The rashness of those who inquire what God did before He created heaven and earth
167
Before the time created by God times were not l6j Chapter XIV Neither time past nor future but the present only really is t68 Chapter XV There is onl...
169
We are ignorant in what manner God teaches future things
170
That time is a certain extension 7
171
He calls on God to enlighten his mind
172
Times are measured in proportion as they pass by
173
That human life is a distraction but that through the mercy of God he was intent on the prize of his heavenly calling
174
HI CONTINUIS HIS EXPLANATION OF THE FIRST CHAPTER OF GENESIS ACCORDING TO THE SEFTOAOTNT AND BY ITS ASSISTANC...
176
What may have been the form of matter
177
Heaven and earth werl made in the beginning j afterwards the world daring six days from shapeless matter
178
From the formless earth God created another heaven and a visible and formed earth
179
Of the depth of the Sacred Scripture and its enemies
180
He wishes to have no intercourse with those who deny Divine Truth
181
He mentions five explanations of the words of Genesis i r
182
What error is harmless in Sacred Scripture i8st Chapter XIX He enumerates the things concerning which all agree
183
He discusses whether matter was from eternity or was made by God
184
Two kinds of disagreements in the books to be explained
185
What he might have asked of God had he been enjoined to write the book of Genesis
186
The words In the beginning and The heaven and the earth are differently understood
187
Chapter XXXIn the great diversity of opinions it becomes all to unite charity and Divine Truth
188
THE GOODNESS OF GOD EXPLAINED IN THE CREATION OF THINGS AND OF THE TRINITY AS FOUND IK THE FIRST WORDS OP GEN...
190
AH creatures subsist from the plenitude of divine goodness 19a Chapter IIIGenesis i 3Of Light he understands as it is seen in the spiritual creatures
191
Chapter VIIThat the Holy Spirit brings to us God
192
Chapter XThat nothing arose save by the gift of God
193
Allegorical explanation ol Genesis chap concerning the origin o the Church and its worship
194
That out of the children of the night and of the darkness children of the light and of the day are made
195
That no one bat the Unchangeable Light knows himself
196
Chapter XVHI Of the lights and stars of heavenof day and night ver 14
197
All men should become lights in the firmament of heaven
198
Concerning reptiles and flying creatures ver 20the sacrament of Baptism being regarded
199
He explains the divine image ver 26 of the renewal of the mind zoo Chapter XXIII That to have power over all things ver 26 is to jodge spiritually of...
201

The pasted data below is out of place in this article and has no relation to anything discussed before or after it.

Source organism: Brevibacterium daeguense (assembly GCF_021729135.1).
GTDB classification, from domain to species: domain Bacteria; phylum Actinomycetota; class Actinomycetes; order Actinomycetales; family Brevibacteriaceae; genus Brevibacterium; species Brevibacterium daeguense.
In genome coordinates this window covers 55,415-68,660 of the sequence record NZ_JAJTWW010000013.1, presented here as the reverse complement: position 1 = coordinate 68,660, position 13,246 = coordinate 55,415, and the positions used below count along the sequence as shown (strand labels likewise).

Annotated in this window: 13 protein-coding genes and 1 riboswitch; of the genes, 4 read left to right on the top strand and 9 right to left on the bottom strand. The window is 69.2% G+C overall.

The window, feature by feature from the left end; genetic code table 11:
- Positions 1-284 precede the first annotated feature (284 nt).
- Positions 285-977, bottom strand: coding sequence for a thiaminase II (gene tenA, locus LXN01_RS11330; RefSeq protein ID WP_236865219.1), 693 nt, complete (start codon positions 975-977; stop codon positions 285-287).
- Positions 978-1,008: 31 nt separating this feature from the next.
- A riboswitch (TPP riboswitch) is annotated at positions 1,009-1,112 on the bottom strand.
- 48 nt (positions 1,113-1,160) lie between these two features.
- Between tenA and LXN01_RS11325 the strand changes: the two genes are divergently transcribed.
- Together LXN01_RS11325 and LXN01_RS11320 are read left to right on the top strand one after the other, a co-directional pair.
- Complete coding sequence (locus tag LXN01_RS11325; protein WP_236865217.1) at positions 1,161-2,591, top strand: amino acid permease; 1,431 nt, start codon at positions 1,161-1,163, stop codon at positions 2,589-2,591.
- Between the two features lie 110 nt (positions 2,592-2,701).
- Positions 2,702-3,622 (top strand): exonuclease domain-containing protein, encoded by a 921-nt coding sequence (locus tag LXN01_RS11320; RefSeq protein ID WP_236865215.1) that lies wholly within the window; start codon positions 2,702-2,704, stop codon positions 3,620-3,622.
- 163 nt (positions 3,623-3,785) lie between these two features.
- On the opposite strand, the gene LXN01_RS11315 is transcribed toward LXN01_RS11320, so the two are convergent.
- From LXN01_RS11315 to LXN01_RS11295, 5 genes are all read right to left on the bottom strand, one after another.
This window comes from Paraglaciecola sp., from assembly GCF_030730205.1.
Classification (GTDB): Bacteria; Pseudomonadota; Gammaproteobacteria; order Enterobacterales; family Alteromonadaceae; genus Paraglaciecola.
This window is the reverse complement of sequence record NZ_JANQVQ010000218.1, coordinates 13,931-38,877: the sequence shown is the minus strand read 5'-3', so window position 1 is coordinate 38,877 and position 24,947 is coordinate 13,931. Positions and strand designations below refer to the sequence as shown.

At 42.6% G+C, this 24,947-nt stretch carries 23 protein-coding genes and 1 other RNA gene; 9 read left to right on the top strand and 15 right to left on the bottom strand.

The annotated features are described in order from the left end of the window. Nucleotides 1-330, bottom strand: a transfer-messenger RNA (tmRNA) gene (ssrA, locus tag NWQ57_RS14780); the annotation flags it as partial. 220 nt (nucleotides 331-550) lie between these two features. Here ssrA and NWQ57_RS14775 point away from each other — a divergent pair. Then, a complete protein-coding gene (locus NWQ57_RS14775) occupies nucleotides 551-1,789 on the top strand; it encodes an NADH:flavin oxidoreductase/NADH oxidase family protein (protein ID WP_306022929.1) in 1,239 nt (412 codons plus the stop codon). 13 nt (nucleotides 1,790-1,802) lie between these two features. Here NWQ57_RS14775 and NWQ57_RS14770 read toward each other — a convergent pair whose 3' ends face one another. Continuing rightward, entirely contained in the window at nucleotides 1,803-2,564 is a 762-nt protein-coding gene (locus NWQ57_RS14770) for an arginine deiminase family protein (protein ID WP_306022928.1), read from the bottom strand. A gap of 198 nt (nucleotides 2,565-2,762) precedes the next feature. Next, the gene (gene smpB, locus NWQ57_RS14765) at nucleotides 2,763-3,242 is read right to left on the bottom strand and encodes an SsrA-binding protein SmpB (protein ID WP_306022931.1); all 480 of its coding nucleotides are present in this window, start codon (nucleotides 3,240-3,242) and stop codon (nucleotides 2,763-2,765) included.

Why God has blessed men fishes flying creatures and not herbs and the other animals ver 28
202
He explains the fruits of the earth ver 29 of works of mercy
203
Many are ignorant as to this and ask for miracles which are signified under the names of fishesand whales
204
Chapter XXIXAlthough it is said eight times that God saw that it was good yet time has no relation to God and His Word 25
205
The world was created by God out of nothing
206
He prays God for that peace of rest which hath no evening
207
XIIITo Nebmdiws
230
To NlBRtBIWS
231
To ROMANIAHUS
232
Maximus to Augbstih
233
To Maximus
234
To CCELBSTMWS
235
To Gaius
236
To Bishop Valerius
237
To Bishop Aurelios
239
To Maximik
242
To LlCENTIUS
246
To Paotbtos
248
XXVHLTo Jerome
251
To Awpius
253
To Pavlinus ami? Therasia
258
To PROCUUBANUS
260
To Eusraius
262
To EUSEBIUS
263
To Casulanot
265
XXXVIITo Simpmciahos
270
To Profuturus
271
Jerome to Augtotih
272
XL To Aurwjus
275
To Glorios Euwsius etc
276
XLIVTo Ehwshm Glorius and tub two Felixes
285
To Pobmcola
292
XLVIILTo Ewdoxiws
294
To the Magistrates of Sotfbctum
295
To Crismnos
296
till To GsHuosm
298
To Jakoarius
300
To Januarius
303
To Pammachibs ig LIX To VlCTOWHOS m
317
To SlWERtW
319
LXV1To Cmsmnus
323
LXVILTo Jsrome
324
To Castoeiits
329
To Pmsidiws
333
To THE DOMATISTS
343
LXXVIITo Felix and HrtAEiKUS
344
LXXVIILTo the Clergy itc or the Church of Hippo
345
A Challenge to a Manicksam Teacher
349
To Alyhus
364
To Emeritus
365
LXXXVOLTo Januamus 6g LXXXIX To Festus
373
TO the Lady Italica
380
TO VlNCEKTIVS
401
T0 Olympius
404
XCVILTo Olympius
405
To Boniface
406
To THE VERY DEVOVF ITALICA 4l0 C TO DoNATUS
412
CIILTo my Lord and Brother Avcvsum
425
To Nectarius AXJ CXITo VlCTORIANUS
433
TO FORTOWATUS
436
CXVLTo Giwerosus
437
AOGSISTIN TO DlOSCORVS
438
From Jerome to Atchstim
451
CXXVITo Albjha
459
To Lady Proba
469
CXXXIILTo Marcellinus
470
To Bishop Augustin
472
CLXXXVin To Juliana
552